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Posted: 7/22/2008 1:37:02 PM EDT
Anti-sub training goes global in TR workups


MC2 Regina L. Brown / Navy The Italian air-independent propulsion equipped submarine ITS Salvatore Todaro prepares to pull into port at Naval Station Mayport, Fla. It marks the first visit of an Italian sub to the U.S. since World War II. Todaro's port visit is supporting the upcoming Theodore Roosevelt Carrier Strike Group joint task force exercise.


By Andrew Scutro - Staff writer
Posted : Tuesday Jul 22, 2008 11:19:59 EDT

NORFOLK, Va. — Iran and China operate lethally quiet diesel-electric submarines, carrier cripplers and the scourge of the surface fleet. Thankfully, so do navies from such South American nations as Brazil, Peru, Colombia and Chile. And under a seven-year-old agreement with the U.S. Navy, their diesel-electric subs regularly train in fleet exercises as opposing forces.

From Monday through the end of the month, the Theodore Roosevelt Carrier Strike Group and the Iwo Jima Expeditionary Strike Group will engage in Operation Brimstone, their pre-deployment joint task force exercise, off the southeastern U.S.

Lurking below throughout the free-play exercise will be the Peruvian diesel-electric sub Arica.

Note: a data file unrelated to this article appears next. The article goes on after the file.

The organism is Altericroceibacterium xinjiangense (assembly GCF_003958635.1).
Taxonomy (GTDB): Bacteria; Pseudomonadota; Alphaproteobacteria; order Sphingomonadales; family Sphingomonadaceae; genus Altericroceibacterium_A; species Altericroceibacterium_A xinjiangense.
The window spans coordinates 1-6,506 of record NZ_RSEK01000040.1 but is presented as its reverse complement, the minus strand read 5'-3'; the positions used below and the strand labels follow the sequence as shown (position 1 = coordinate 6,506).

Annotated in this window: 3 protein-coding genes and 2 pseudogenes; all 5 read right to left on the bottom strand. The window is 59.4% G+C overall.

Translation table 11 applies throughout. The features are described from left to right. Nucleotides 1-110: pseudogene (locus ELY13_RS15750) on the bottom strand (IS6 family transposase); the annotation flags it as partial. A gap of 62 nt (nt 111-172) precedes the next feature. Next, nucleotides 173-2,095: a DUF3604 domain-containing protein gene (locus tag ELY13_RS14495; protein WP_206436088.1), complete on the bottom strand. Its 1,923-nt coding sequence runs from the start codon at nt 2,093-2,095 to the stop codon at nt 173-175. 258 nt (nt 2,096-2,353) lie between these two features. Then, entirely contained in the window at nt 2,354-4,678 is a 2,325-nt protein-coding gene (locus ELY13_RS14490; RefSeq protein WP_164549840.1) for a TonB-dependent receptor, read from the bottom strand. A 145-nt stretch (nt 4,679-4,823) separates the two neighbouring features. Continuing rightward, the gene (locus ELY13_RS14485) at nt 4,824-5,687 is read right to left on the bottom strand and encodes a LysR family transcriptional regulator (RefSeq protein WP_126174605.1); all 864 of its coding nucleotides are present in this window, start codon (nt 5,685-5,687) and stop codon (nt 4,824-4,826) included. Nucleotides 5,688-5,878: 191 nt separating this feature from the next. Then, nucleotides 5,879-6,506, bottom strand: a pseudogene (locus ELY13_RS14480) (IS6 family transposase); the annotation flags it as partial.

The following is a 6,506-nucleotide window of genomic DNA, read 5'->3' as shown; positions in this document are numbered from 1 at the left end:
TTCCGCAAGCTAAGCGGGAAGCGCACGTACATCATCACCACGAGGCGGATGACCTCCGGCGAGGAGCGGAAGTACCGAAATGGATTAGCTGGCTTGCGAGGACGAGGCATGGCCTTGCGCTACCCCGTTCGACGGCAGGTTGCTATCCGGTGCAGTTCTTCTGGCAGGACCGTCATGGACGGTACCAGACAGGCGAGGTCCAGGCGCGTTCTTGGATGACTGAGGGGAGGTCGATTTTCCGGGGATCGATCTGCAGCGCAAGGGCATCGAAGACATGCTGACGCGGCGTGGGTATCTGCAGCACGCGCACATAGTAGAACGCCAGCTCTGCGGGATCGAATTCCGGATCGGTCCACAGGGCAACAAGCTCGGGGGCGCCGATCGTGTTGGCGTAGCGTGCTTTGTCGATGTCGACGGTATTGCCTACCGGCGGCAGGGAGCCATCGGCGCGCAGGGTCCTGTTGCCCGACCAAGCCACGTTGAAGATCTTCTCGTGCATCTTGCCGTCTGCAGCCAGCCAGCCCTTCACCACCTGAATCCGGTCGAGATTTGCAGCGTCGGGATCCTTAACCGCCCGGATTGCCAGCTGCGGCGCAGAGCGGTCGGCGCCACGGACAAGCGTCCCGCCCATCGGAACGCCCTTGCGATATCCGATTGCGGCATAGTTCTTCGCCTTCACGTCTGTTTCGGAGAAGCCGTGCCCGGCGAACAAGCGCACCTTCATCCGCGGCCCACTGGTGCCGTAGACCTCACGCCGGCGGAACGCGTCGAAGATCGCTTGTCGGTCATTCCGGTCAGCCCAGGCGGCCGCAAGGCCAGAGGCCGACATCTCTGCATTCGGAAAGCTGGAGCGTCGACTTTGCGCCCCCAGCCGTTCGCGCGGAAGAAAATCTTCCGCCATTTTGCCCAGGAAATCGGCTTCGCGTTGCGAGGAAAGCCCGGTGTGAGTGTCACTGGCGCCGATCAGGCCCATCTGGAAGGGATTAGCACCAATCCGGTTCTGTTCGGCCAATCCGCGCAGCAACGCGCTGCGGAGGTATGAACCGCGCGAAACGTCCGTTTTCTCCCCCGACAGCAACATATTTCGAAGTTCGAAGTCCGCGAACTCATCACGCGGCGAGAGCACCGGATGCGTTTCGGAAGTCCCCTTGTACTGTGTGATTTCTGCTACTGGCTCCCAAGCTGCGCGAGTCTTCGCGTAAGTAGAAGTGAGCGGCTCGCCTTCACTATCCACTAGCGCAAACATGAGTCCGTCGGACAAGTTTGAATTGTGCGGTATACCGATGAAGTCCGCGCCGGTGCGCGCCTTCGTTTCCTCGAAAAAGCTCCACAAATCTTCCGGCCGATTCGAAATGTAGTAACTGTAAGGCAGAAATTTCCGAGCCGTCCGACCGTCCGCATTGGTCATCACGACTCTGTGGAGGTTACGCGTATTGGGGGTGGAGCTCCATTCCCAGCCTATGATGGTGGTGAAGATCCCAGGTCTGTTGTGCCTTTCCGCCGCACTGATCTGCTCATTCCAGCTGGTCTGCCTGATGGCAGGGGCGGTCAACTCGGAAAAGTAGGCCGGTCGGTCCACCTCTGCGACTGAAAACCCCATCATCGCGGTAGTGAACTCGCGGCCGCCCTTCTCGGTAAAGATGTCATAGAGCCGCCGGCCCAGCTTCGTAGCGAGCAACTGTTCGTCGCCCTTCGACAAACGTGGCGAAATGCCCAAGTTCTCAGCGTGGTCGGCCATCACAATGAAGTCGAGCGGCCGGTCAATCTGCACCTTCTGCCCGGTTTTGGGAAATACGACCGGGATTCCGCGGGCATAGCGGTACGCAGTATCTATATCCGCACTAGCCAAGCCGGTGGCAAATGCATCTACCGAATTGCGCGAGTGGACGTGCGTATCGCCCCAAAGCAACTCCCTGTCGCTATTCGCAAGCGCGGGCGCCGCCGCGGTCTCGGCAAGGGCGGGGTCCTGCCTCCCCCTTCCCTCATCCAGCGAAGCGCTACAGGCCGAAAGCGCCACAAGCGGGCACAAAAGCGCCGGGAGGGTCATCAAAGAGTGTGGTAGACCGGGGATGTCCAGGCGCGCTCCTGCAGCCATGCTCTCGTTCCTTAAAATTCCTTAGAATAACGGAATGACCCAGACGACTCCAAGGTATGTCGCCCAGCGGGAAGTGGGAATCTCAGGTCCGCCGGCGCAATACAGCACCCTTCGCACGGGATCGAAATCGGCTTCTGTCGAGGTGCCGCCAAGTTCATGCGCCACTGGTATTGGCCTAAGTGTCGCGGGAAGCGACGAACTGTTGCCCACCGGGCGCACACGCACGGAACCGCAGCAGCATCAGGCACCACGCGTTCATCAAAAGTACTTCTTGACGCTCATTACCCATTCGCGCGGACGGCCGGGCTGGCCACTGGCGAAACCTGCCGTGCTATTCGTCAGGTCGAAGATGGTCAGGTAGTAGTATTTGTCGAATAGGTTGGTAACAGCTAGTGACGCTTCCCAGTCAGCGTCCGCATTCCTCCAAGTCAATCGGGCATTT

Juan Fernandez, a former U.S. submariner, runs the Navy’s Diesel Electric Submarine Initiative, which arranges for and funds subs like the Arica to simulate undersea killers.

“It definitely has elevated the difficulty and realism of our fleet training events,” he said. “If I can bleed more in a training scenario, the less I bleed in a real war.”

The Arica will be the 17th sub from South America to take part in fleet exercises under the DESI program. Seven U.S. surface combatants also will operate as an opposing force during Brimstone.

The Italian Type 212 submarine Salvatore Todaro, a German-designed diesel-electric sub with air-independent propulsion, also will join the exercise’s opposing force.

The British aircraft carrier Ark Royal and the Brazilian frigate Greenhalgh will join U.S. forces in contending with the diesel subs.

French pilots will qualify on TR’s flight deck in Rafale fighters and their own Hawkeyes.

Likewise, the French navy’s nuclear-powered submarine Amethyste also will take part. Homeported in Toulon on the Mediterranean, it arrived July 16 in Norfolk.

Amethyste has a crew of 70 commanded by 38-year-old Cmdr. Frederic Dreher. The French submariners wear coveralls and blue boat shoes, and the master-at-arms on guard topside wears a flat-top sailor hat adorned with a big red pompom. The crew can drink beer and wine in moderation when off duty, but as with the U.S. Navy, women cannot serve in the Forces Sous Marines.

Dreher, who took a tactics course at the Navy’s submarine school in New London, Conn., said the Amethyste has the tools common to any submarine force.

“The assets are the same, and we dive as deep as the others, more or less,” he said.

Dreher heads to Germany for war college in August, and he said it will be sad to leave his sailors after two years together.

“We are a team,” he said. “Tonight, I will go to the disco with my crew.”
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